When I need to write erotica, it’s usually because I have promised someone a story or book. I often draw a blank, and have to “jump start” myself with a concept, theme, or image. Therefore, I do a lot of thinking about how strong stories start.
When I say strong stories, I don’t mean stories you will think are strong — you, the reader. I mean stories I will think are strong — I, the writer. I need to generate a narrative critical mass to keep myself going through the first few thousand words of story — and by then, I’ll know one way or another if there’s a coherent narrative there, or something dull enough that I’ll abandon it.
I have literally dozens — possibly hundreds — of uncompleted novels on my hard drive; some of them are 200 words long. I’ve probably begun thousands, if not tens of thousands, of stories I’ve never finished. I’ve had lots of experience in what works for me, and what doesn’t. The problem is, what works is different every time, so I constantly have to fine-tune the process.
There’s nothing “wrong” with starting a story and not finishing it. But it becomes increasingly dangerous when you depend on writing to generate your income. False starts — on everything from short stories to novels to scenes-in-novels to conversations within scenes to individual character descriptions — are built into the writing process. But they don’t just spend time; they spend ideas. If I blow an opener and waste a story idea, that idea might feel depleted when I go back to them. Since I write for a living, every false start is a potential financial liability.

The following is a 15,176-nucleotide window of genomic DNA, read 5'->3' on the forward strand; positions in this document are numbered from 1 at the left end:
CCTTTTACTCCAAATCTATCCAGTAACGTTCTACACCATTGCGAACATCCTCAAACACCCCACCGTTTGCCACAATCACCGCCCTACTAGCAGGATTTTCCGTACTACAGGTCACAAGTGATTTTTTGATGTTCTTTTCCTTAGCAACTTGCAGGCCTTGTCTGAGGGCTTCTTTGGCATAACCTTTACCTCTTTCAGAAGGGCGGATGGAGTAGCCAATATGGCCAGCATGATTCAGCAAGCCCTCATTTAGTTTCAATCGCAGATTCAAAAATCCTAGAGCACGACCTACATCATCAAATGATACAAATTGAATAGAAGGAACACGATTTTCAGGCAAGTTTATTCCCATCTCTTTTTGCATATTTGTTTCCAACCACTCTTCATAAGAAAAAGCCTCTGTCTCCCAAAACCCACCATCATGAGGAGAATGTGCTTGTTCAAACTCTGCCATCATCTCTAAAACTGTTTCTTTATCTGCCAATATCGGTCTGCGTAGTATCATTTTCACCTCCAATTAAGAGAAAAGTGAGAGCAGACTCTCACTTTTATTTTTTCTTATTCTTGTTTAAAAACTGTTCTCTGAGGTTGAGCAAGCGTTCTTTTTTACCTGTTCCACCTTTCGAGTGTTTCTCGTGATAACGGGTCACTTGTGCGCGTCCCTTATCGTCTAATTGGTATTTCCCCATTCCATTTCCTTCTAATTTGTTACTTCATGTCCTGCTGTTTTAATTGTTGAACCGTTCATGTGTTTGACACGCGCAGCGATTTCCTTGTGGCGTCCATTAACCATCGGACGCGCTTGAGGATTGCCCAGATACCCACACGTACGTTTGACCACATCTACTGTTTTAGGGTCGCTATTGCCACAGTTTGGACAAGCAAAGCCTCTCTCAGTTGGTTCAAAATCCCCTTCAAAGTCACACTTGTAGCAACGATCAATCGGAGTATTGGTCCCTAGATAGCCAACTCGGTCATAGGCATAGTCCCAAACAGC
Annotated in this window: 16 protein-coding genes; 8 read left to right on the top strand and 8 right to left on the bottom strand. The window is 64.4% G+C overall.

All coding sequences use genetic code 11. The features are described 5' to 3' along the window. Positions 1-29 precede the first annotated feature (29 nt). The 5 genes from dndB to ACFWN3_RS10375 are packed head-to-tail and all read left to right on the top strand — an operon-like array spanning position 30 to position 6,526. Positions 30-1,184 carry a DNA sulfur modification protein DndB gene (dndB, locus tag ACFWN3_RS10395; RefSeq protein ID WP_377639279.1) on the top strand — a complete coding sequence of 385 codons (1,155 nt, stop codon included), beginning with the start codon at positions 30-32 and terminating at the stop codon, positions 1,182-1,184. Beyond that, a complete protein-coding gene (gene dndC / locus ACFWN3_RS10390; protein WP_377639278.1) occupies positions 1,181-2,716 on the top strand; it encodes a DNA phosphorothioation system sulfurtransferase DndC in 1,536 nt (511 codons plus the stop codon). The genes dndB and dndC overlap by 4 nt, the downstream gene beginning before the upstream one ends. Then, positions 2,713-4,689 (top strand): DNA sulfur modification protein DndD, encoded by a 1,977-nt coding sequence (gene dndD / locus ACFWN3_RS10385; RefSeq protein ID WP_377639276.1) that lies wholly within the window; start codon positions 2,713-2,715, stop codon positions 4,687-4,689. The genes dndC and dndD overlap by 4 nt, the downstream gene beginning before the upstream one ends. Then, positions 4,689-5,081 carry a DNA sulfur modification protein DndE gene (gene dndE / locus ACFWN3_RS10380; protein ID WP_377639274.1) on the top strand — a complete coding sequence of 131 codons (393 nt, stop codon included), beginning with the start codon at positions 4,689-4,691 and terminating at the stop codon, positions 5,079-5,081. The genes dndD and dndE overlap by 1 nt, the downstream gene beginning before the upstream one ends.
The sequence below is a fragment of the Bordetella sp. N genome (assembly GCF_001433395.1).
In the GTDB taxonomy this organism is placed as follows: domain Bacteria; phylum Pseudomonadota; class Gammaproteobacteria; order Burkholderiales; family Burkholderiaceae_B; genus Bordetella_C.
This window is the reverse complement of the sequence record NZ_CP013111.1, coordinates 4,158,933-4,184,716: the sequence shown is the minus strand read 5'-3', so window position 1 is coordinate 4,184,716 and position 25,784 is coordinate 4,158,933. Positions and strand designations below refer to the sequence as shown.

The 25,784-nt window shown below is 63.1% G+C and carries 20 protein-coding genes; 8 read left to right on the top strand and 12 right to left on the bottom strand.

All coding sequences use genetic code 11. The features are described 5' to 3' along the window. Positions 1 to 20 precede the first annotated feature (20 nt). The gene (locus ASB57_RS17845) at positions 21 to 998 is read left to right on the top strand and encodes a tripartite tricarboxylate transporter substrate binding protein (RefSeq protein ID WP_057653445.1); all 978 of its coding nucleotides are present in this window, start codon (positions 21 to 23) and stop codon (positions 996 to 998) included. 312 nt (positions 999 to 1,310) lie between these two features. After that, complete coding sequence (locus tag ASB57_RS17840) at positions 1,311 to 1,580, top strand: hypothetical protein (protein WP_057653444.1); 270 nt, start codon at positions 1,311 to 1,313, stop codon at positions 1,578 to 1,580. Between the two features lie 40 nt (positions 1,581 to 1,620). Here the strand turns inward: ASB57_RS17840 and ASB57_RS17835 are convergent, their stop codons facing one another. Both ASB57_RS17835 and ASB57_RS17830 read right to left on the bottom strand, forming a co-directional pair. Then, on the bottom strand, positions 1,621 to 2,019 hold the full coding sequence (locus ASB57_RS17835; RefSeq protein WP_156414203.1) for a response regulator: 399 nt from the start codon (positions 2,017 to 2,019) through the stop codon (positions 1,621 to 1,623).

So when it comes to writing erotica specifically, these are the kinds of “jumps” that I often find can work for me in opening a story that I’ll want to continue.
The first thing that almost always works for me is a visual description of a woman taking action in a non-sexual context that’s eroticized. Generally, this means she’s arriving somewhere. I usually frame this within the context of her clothing. I do this because I’m clearly Ed Wood reincarnated, and women’s clothes obsess me. In all seriousness, I do this because clothing provides clues as to what is about to happen, and describing a woman’s clothes could obsess me from now until doomsday.
The sluttier she is dressed, the better. If someone nudged her into dressing that way, better still, because then I’ve got a guaranteed conflict to begin with. Boyfriend talked her into it by promising you something dirty? W00t. Desperately need $200 and agreed to be a lingerie model at the car show on the very last day before she enters the convent? Ba-da-bing.
This all assumes, of course, that the female in question actually wanted to dress that way to begin with, but someone kind of eased her into it with the promise of some reward. This is not some cryptic anti-feminist message, though it certainly may have its problematic aspects. It’s the way my brain generates drama. I’m not saying it’s good drama…but it is drama. Basically.
On the other hand, If she just dressed that way because, you know, she’s “adventurous,” that’s fine too. The point, for me, is in describing the drape of her skirt, and exactly how precariously short it is, and how little room there is between that phenomenally short black skirt and the top of her black patent leather go-go boots, because clearly, I missed my calling and should have been a creepy clerk at Hot Topic.
The second thing that usually works for me is a description of someone’s facial expression. This starter very often does not stay at the beginning of the story, because I often find that there are stronger ways to start stories, from a reader perspective. But from a writer perspective, describing facial expressions is very hard for me — and I find that I like it. It allows me to describe something expressive, without having to commit to a specific set of interactions.